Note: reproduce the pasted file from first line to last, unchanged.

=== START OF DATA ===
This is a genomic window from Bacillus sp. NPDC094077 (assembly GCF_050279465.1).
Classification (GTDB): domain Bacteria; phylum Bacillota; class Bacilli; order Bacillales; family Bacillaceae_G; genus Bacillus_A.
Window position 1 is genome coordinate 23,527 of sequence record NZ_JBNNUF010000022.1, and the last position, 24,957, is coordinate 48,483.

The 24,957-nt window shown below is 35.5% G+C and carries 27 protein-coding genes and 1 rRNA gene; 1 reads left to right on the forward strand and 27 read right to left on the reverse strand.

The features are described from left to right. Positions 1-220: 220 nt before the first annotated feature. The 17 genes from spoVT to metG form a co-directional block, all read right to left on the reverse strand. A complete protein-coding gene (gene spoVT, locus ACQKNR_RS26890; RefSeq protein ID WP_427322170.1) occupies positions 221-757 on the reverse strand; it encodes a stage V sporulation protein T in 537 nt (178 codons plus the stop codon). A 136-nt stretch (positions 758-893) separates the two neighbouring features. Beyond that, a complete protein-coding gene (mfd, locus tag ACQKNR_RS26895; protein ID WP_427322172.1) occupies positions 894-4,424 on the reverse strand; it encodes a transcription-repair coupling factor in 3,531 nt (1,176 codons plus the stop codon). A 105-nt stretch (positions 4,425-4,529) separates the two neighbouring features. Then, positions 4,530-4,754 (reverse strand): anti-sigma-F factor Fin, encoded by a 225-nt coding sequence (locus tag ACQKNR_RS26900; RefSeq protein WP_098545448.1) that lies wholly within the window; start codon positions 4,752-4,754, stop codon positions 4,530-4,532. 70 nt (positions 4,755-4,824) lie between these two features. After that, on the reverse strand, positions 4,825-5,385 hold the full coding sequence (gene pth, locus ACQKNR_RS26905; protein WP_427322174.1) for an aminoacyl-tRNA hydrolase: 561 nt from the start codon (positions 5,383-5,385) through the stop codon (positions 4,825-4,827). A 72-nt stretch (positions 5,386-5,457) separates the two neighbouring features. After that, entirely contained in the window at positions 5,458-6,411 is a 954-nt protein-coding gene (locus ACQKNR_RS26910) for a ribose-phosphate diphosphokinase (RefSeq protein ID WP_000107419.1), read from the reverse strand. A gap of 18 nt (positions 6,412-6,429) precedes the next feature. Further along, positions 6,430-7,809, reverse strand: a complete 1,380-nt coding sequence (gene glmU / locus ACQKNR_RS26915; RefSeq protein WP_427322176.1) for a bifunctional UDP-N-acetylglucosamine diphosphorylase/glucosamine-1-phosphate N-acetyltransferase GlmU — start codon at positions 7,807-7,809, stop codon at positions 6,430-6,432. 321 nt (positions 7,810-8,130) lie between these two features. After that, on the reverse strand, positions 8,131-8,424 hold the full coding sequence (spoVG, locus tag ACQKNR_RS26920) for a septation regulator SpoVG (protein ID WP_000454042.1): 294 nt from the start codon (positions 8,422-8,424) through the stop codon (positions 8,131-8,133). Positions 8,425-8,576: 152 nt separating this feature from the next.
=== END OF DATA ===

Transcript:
This is a genomic window from Bacillus sp. NPDC094077 (assembly GCF_050279465.1).
Classification (GTDB): domain Bacteria; phylum Bacillota; class Bacilli; order Bacillales; family Bacillaceae_G; genus Bacillus_A.
Window position 1 is genome coordinate 23,527 of sequence record NZ_JBNNUF010000022.1, and the last position, 24,957, is coordinate 48,483.

The 24,957-nt window shown below is 35.5% G+C and carries 27 protein-coding genes and 1 rRNA gene; 1 reads left to right on the forward strand and 27 read right to left on the reverse strand.

The features are described from left to right. Positions 1-220: 220 nt before the first annotated feature. The 17 genes from spoVT to metG form a co-directional block, all read right to left on the reverse strand. A complete protein-coding gene (gene spoVT, locus ACQKNR_RS26890; RefSeq protein ID WP_427322170.1) occupies positions 221-757 on the reverse strand; it encodes a stage V sporulation protein T in 537 nt (178 codons plus the stop codon). A 136-nt stretch (positions 758-893) separates the two neighbouring features. Beyond that, a complete protein-coding gene (mfd, locus tag ACQKNR_RS26895; protein ID WP_427322172.1) occupies positions 894-4,424 on the reverse strand; it encodes a transcription-repair coupling factor in 3,531 nt (1,176 codons plus the stop codon). A 105-nt stretch (positions 4,425-4,529) separates the two neighbouring features. Then, positions 4,530-4,754 (reverse strand): anti-sigma-F factor Fin, encoded by a 225-nt coding sequence (locus tag ACQKNR_RS26900; RefSeq protein WP_098545448.1) that lies wholly within the window; start codon positions 4,752-4,754, stop codon positions 4,530-4,532. 70 nt (positions 4,755-4,824) lie between these two features. After that, on the reverse strand, positions 4,825-5,385 hold the full coding sequence (gene pth, locus ACQKNR_RS26905; protein WP_427322174.1) for an aminoacyl-tRNA hydrolase: 561 nt from the start codon (positions 5,383-5,385) through the stop codon (positions 4,825-4,827). A 72-nt stretch (positions 5,386-5,457) separates the two neighbouring features. After that, entirely contained in the window at positions 5,458-6,411 is a 954-nt protein-coding gene (locus ACQKNR_RS26910) for a ribose-phosphate diphosphokinase (RefSeq protein ID WP_000107419.1), read from the reverse strand. A gap of 18 nt (positions 6,412-6,429) precedes the next feature. Further along, positions 6,430-7,809, reverse strand: a complete 1,380-nt coding sequence (gene glmU / locus ACQKNR_RS26915; RefSeq protein WP_427322176.1) for a bifunctional UDP-N-acetylglucosamine diphosphorylase/glucosamine-1-phosphate N-acetyltransferase GlmU — start codon at positions 7,807-7,809, stop codon at positions 6,430-6,432. 321 nt (positions 7,810-8,130) lie between these two features. After that, on the reverse strand, positions 8,131-8,424 hold the full coding sequence (spoVG, locus tag ACQKNR_RS26920) for a septation regulator SpoVG (protein ID WP_000454042.1): 294 nt from the start codon (positions 8,422-8,424) through the stop codon (positions 8,131-8,133). Positions 8,425-8,576: 152 nt separating this feature from the next.